People think it’s very unique, but it’s very old fashioned. A bicycle wheel push cart selling ice cream – that’s a 150 year old notion.
Custard ice cream well pre-dates what’s in our stores now. I’m just bringing it back.
First Ellen went over some of the differences in making custard ice cream, hard american ice cream, and gelato.
One thing that stood out is the speed at which they run their machines spin the ice cream.
- Gelato is typically 130 RPM
- Her custard ice cream is at 115 RPM
- American hard ice cream is closer to 234 RPM
This difference affects how hard the ice cream becomes. The higher speeds result in more air being whipped into the ice cream and then it also becomes harder.
Ellen’s case for ice cream
I find gelato to be very thin. It’s just not that interesting to me.
The idea of making a custard base, chilling it overnight, and having all of those ingredients form what is custard ice cream – so much more interesting!
(Just don’t read the calories or the calories from fat part on the nutrition label.)
On being in business
We talked about what it was like starting her company in 2013. One thing she learned is that:
Farmers markets are a really great incubator for small businesses.
You can find out quickly if your idea passes the “does it work” test. She found that the farmers market community is very collaborative. Also, it’s never difficult going to work. It’s always a joy.
The hardest parts of starting the business were:
- Putting yourself out there, because it’s creative and personal to you.
- Constantly pushing yourself to do the next hard step.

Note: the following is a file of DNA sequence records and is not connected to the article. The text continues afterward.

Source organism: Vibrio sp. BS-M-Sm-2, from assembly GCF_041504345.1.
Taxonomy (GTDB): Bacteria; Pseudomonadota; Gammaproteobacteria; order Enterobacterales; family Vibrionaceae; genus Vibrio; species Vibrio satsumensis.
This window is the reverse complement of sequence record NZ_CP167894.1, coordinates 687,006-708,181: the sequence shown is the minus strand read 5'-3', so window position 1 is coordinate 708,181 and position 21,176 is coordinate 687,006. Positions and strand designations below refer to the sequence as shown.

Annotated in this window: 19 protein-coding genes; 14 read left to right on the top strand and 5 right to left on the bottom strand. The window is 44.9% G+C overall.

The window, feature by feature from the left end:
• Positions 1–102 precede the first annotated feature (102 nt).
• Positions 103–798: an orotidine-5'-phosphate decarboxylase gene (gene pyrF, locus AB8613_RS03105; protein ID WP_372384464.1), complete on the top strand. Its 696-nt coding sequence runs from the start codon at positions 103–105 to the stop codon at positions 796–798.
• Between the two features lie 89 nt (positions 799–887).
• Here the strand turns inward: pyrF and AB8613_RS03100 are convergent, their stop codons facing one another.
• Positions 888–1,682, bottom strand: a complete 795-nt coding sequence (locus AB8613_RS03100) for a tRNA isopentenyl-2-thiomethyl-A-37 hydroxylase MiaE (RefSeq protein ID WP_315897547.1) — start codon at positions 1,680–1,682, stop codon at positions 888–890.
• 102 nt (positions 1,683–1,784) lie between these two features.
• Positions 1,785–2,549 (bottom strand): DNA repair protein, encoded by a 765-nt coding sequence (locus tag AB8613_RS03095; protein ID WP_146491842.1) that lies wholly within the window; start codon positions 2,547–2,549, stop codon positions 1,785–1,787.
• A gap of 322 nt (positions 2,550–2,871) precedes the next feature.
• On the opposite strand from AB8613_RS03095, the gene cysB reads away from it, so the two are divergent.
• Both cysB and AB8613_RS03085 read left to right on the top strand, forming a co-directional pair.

This reminded me of the excerpt from Theodore Roosevelt’s “The Man In the Arena” speech:
It is not the critic who counts; not the man who points out how the strong man stumbles, or where the doer of deeds could have done them better. The credit belongs to the man who is actually in the arena, whose face is marred by dust and sweat and blood; who strives valiantly; who errs, who comes short again and again, because there is no effort without error and shortcoming; but who does actually strive to do the deeds; who knows great enthusiasms, the great devotions; who spends himself in a worthy cause; who at the best knows in the end the triumph of high achievement, and who at the worst, if he fails, at least fails while daring greatly, so that his place shall never be with those cold and timid souls who neither know victory nor defeat.
I asked Ellen, what gave her the push to actually pursue the business. She spoke of the dreams that pretty much everyone in culinary school has of pursuing their own venture. At one point she realized that she was taking great care in being a mother of three kids, but that she was losing herself in that process. She needed a creative outlet and felt that having that would also make her a better mother. And then she decided to go for it.
Her mantra has become,
If it fails, if I fail at this… I can say I did it. I can say I tried.
The Real Challenge
I think the bigger question isn’t ice cream vs. gelato.
What I’m taking with me is questions like this:
- How am I approaching my work, my craft? Do I care as much about the quality and approach as I could?
- Is there someone I could learn from?
- Am I pushing into the next hard thing that might feel so uncomfortable, but is clearly (or foggily) the next step?
If you have an idea that you’ve been carrying for a while and you haven’t been able to get started, I’d encourage you to listen to the interview with Ellen. But then also try to figure out just what the one next hard step is. And decide if trying in spite of the possibility of failure is worth it. Then go for it!